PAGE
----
Let’s Go to the Moon – NASA Artemis
Let’s build the most powerful rocket ever built and send it to the moon – sounds like your 5th-grade dream right? Well, NASA is doing just that.
From Space City to Florida
Snail Speed to Rocket Speed
So you put together your epic rocket – how do you move it to the launch pad? The Crawler.
A pair of behemoth machines called crawler-transporters have carried the load of taking rockets and spacecraft to the launch pad for more than 50 years at NASA’s Kennedy Space Center in Florida. Each the size of a baseball infield and powered by locomotive and large electrical power generator engines, the crawler-transporters stand ready to keep up the work for the next generation of launch vehicles to lift astronauts into space.
Crawler Fun Facts:
- Top speed of 1mph.
- Approximately 6.6 million pounds (or the weight of about 15 Statues of Liberty or 1,000 pickup trucks).
- Able to transport 18 million pounds (or the weight of more than 20 fully loaded 777 airplanes).
Why Back to the Moon?
The primary goal of Artemis I is to pave the way for astronauts to return to the surface of the moon. This first test flight will send an uncrewed Orion capsule around the moon and test some technology along the way before coming in for a blistering hot reentry through Earth’s atmosphere and a splashdown landing.
After launching from Earth, Artemis I will go on a 37-day mission. During the journey, the Orion spacecraft will travel 40,000 miles (64,000 kilometers) beyond the moon — 30,000 miles (48,000 kilometers) farther than the record set during Apollo 13. This path mimics the journey that the Artemis II crew will take in 2024.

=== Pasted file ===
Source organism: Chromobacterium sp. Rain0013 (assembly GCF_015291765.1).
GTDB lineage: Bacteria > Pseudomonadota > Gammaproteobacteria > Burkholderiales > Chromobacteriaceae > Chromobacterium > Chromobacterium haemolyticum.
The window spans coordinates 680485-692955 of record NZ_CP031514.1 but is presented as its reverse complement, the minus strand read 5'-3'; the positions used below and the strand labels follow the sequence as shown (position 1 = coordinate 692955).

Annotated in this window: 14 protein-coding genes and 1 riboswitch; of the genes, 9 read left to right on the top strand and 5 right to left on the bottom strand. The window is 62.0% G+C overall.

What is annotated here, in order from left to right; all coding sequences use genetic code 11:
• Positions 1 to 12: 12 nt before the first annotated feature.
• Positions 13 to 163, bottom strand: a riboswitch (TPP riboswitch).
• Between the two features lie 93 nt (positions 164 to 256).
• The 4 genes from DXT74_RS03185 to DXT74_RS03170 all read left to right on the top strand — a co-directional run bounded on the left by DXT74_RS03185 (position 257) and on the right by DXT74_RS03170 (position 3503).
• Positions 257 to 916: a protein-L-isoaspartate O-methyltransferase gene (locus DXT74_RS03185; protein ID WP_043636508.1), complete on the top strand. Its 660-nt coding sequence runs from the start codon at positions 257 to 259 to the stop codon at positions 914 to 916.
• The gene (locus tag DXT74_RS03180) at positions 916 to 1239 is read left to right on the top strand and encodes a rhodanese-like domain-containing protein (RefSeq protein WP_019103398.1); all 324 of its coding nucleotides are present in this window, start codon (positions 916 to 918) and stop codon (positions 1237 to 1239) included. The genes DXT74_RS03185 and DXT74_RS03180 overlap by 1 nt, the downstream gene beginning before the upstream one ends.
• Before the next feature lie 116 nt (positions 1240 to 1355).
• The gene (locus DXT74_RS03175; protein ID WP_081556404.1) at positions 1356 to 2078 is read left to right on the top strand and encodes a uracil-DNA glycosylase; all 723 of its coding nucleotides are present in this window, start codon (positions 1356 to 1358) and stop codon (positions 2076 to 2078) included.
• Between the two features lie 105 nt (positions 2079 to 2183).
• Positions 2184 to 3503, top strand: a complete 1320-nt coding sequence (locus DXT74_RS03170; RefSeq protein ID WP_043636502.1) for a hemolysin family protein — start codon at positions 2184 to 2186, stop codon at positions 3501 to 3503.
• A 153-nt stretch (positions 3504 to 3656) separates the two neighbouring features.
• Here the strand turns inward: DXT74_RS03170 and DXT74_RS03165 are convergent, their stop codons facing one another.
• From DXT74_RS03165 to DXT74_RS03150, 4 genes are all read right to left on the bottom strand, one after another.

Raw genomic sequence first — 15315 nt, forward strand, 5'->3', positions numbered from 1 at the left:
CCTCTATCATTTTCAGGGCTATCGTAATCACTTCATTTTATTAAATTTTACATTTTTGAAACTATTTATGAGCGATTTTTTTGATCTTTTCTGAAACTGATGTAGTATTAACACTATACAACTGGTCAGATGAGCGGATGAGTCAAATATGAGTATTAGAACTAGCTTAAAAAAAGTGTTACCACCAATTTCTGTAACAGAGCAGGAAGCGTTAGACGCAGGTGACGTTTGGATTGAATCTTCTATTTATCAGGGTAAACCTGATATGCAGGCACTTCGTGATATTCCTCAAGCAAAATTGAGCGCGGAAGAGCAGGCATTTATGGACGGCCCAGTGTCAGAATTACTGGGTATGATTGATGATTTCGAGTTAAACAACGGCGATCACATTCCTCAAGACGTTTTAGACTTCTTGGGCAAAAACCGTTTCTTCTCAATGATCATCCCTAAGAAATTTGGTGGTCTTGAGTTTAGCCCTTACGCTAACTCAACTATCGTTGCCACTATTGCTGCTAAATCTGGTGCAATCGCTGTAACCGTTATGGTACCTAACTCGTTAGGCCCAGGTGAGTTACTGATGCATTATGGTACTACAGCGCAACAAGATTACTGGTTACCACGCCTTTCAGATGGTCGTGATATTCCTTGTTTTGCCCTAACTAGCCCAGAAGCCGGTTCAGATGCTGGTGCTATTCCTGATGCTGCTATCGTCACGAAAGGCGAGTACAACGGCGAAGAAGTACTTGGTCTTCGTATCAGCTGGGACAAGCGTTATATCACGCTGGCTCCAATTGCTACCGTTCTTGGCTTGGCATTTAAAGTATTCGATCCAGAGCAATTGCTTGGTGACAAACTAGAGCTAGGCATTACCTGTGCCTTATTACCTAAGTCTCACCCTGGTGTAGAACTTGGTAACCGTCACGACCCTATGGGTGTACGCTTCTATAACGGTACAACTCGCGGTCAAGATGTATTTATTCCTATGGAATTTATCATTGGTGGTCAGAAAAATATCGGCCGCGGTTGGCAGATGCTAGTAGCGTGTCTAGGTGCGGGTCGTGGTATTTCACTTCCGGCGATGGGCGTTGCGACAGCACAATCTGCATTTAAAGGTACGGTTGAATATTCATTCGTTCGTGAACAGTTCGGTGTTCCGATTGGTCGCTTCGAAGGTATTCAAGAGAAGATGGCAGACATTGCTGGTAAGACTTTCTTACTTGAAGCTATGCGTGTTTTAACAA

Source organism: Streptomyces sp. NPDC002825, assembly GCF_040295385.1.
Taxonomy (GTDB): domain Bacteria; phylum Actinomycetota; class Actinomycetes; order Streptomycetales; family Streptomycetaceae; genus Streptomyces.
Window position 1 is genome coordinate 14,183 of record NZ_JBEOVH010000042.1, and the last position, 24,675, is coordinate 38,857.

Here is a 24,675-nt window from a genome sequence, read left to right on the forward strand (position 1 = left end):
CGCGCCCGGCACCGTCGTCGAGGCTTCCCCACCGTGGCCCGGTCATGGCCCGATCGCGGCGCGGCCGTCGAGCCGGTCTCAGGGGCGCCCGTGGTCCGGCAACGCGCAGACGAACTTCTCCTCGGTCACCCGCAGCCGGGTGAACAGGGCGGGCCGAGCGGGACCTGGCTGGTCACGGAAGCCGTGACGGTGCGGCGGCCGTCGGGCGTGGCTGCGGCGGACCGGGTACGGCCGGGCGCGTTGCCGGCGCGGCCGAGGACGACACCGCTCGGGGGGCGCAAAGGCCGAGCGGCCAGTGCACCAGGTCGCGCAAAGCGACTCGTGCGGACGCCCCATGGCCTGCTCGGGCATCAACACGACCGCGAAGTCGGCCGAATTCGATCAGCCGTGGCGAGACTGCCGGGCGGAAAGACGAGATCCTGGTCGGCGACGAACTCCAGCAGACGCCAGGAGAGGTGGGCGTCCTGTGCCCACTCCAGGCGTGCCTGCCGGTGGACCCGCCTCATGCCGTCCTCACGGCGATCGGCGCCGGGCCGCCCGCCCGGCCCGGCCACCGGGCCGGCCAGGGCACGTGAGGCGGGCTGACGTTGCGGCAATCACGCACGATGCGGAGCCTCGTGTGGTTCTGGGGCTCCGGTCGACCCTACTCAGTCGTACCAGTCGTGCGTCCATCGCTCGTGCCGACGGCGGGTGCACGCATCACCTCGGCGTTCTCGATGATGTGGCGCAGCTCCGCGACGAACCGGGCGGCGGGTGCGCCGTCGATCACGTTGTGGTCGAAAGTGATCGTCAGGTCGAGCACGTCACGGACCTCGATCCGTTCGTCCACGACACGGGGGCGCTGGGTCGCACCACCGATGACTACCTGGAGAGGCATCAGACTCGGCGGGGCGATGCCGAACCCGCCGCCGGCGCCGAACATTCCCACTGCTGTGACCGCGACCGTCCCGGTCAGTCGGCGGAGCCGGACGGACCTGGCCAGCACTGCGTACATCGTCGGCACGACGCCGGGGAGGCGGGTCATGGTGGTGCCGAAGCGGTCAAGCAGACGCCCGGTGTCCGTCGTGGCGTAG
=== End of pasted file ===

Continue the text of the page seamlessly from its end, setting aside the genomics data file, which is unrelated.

But the full vision for Artemis involves next putting a lunar gateway in orbit around the moon. This will be a sort of waypoint and miniature space station for future lunar missions. From there the plan is to set up a permanent outpost on the lunar surface. Everything that NASA learns from Artemis is meant to then inform plans for the first missions to Mars in the 2030s. Yes, you hear that right – Mars!
The highlight of day 2 was getting up close with the rocket. While the closest you can get is miles away, we took a bus ride right next to the rocket and it is massive! The majestic machine has many components to it – the BBC infographic below does a good job of breaking them all down.
The SLS core stage is NASA’s most powerful and tallest rocket ever, standing 212 feet (65 meters) tall and 27.6 feet (8.4 m) wide. Eighty aluminum panels comprise the core stage’s 10 barrel sections, forming the forward skirt, the liquid oxygen tank section, the intertank section, the liquid hydrogen barrel, and the engine section. Nearly all the rocket’s welds lack bolts, instead having been sealed using a process called “friction stir welding.” The SLS’s distinctive orange color comes from the spray foam insulation used.